She’s praying all the more fervently at Mass nowadays. “You have to pray and ask for the grace to get through something as difficult as this.”
This article was published first in the ‘Washington Post’
In the days since a Pennsylvania grand jury reported on child sex abuse by Catholic priests, Cardinal Donald Wuerl’s reputation has taken a brutal hit.
Wuerl’s upcoming book has been cancelled by the publisher, he abruptly pulled out of his role as keynote speaker at this week’s World Meeting of Families, and officials are considering taking his name off a high school in his hometown of Pittsburgh, where Wuerl served as bishop for 18 years before becoming the archbishop of Washington in 2006.
On Monday, a vandal got ahead of them — covering his name in red spray paint.
Wuerl, an outwardly mild priest and meticulous manager who picks every word carefully when he speaks, has become for the moment the face of a ballooning crisis in the Catholic Church. And unlike the quiet protests and longings for change of past decades, Catholics in 2018 are demanding accountability — and fast.
“Particularly among people who have stuck with the church this long, who have been through it all, they are saying: ‘God, we cannot go through this again’,” said John Allen, who has written multiple books on the Vatican and the US church, and now runs the Catholic website Crux. “And my read is that this crowd is not going to be satisfied with assurances. They want to see something real.”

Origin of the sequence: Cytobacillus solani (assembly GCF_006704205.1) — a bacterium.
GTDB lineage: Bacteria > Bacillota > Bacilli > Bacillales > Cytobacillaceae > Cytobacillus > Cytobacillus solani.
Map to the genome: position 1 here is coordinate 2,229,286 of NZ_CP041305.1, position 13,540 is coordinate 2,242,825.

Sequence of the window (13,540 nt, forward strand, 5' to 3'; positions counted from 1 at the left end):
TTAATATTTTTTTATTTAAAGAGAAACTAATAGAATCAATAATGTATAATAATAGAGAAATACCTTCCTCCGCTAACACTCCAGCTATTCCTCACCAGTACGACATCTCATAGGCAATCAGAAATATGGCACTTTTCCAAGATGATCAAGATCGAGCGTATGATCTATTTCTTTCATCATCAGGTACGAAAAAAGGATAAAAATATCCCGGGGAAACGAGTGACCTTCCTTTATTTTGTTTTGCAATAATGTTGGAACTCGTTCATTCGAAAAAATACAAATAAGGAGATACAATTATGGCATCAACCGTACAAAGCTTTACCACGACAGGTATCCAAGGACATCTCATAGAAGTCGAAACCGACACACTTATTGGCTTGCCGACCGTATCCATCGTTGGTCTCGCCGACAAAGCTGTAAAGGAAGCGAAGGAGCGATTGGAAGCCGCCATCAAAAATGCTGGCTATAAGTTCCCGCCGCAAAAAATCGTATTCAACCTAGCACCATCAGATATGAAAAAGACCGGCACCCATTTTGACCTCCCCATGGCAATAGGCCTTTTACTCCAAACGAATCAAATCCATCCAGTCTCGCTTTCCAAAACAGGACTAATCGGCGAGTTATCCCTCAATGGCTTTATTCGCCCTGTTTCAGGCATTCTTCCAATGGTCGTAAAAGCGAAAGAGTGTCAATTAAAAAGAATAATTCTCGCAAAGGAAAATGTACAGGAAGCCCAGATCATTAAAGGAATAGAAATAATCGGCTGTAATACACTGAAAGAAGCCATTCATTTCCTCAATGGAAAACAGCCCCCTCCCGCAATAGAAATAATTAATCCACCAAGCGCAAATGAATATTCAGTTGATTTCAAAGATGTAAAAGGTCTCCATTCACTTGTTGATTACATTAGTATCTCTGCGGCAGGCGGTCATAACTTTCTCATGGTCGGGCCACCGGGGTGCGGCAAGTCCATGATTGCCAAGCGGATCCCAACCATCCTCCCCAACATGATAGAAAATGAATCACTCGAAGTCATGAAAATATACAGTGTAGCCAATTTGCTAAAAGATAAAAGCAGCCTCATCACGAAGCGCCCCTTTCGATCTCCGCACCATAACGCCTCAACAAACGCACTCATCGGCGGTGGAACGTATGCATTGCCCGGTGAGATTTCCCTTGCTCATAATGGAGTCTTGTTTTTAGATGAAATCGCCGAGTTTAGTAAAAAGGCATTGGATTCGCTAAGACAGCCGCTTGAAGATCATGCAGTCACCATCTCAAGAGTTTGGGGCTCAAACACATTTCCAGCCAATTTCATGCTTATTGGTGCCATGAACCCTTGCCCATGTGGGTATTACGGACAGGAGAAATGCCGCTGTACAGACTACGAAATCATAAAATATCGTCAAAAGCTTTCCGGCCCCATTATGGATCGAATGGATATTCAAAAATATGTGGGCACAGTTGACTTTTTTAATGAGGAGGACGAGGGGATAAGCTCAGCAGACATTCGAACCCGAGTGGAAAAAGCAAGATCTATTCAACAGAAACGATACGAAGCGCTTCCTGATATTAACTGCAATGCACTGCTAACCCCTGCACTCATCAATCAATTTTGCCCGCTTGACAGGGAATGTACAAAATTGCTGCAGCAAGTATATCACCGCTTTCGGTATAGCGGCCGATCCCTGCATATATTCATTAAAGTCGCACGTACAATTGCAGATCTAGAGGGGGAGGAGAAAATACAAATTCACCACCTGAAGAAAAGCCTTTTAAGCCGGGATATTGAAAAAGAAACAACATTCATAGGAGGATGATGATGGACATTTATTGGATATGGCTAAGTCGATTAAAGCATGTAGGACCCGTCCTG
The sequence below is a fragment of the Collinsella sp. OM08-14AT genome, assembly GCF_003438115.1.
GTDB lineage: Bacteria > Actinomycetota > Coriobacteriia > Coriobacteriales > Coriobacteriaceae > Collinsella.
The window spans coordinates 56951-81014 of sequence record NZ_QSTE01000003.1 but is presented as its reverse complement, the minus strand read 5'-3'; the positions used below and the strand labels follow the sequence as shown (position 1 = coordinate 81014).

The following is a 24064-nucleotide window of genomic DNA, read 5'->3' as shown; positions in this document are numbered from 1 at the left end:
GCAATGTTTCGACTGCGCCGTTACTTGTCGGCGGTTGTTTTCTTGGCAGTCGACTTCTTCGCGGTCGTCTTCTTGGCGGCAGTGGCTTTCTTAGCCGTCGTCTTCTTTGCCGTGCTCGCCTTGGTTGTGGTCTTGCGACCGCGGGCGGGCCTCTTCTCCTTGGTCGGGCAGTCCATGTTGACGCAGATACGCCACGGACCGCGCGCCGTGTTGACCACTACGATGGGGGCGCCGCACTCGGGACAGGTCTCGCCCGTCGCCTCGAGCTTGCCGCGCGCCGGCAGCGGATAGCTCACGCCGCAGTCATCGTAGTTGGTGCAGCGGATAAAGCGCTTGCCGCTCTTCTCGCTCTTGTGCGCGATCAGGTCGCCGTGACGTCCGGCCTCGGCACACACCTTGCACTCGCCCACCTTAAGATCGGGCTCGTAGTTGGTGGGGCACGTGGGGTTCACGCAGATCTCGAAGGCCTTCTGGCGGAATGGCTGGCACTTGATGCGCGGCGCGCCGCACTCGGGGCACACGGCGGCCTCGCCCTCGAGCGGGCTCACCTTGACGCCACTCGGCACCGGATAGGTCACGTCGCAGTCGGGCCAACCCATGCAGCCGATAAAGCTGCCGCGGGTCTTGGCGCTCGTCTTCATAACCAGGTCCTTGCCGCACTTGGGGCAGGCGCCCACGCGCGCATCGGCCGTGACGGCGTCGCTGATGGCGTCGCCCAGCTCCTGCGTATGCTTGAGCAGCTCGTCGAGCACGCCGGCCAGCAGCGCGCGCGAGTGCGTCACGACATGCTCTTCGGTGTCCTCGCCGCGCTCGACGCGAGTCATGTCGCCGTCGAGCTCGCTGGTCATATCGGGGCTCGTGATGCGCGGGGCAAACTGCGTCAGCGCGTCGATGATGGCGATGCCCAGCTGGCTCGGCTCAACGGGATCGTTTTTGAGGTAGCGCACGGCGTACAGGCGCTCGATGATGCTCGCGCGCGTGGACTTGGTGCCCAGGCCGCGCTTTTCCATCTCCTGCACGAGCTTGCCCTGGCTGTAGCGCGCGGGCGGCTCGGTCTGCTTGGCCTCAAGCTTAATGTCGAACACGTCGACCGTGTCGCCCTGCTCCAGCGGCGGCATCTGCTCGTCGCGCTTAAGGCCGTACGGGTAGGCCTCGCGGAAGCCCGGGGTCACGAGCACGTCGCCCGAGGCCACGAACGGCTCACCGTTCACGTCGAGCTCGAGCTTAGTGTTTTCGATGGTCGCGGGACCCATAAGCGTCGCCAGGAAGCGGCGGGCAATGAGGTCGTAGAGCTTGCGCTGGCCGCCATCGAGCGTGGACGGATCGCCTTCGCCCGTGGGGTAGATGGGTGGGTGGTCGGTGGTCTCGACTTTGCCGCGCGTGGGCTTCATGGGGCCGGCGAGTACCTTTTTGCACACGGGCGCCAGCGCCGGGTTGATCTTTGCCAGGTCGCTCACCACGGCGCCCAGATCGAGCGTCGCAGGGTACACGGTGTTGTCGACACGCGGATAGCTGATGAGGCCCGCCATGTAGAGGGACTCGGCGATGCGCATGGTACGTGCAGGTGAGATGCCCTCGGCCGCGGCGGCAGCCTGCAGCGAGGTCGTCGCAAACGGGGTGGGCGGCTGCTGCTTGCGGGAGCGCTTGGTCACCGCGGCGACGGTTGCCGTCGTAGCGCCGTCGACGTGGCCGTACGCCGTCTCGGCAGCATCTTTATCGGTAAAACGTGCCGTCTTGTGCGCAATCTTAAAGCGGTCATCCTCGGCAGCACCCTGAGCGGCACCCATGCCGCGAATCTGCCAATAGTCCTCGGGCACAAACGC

For the past 18 months or so, Allen said, mounting scrutiny of the role of two cardinals in allegedly covering up clergy sex abuse in Chile has trained Catholic attention on the church hierarchy. “And now it’s symbolised by the case of Donald Wuerl.”
By “it,” Allen is not referring to the abuse by priests, who in the vast majority of cases were ultimately removed from church life for alleged abuse decades ago. He is referencing cover-ups by their leaders — bishops and cardinals who have not been held accountable for moving abusers around and continuing to protect and pay them, favouring protection of the institutional church over devastated victims.
The 900-page report mentions Wuerl more than 200 times and challenges the image Wuerl has tried to project of a leader who always stood with victims.
It says that in some instances he went well beyond the norm in trying to push out predators, perhaps most notably when he went all the way to the Vatican to fight an order that he reinstate a priest named Anthony Cipolla — and won.
But in other cases, the report alleges that Wuerl coddled flagged priests — in one case permitting an accused abuser to remain in ministry and in another presiding over a settlement agreement that banned the victims from speaking. It cites the case of William O’Malley, who Wuerl gave a church job and loaned money even though the priest had sexual trouble in his past. Victims later came forward alleging abuse in the years after Wuerl had returned O’Malley to ministry, the report alleged.
On Monday, Wuerl’s spokesman, Ed McFadden, and his attorney, Mickey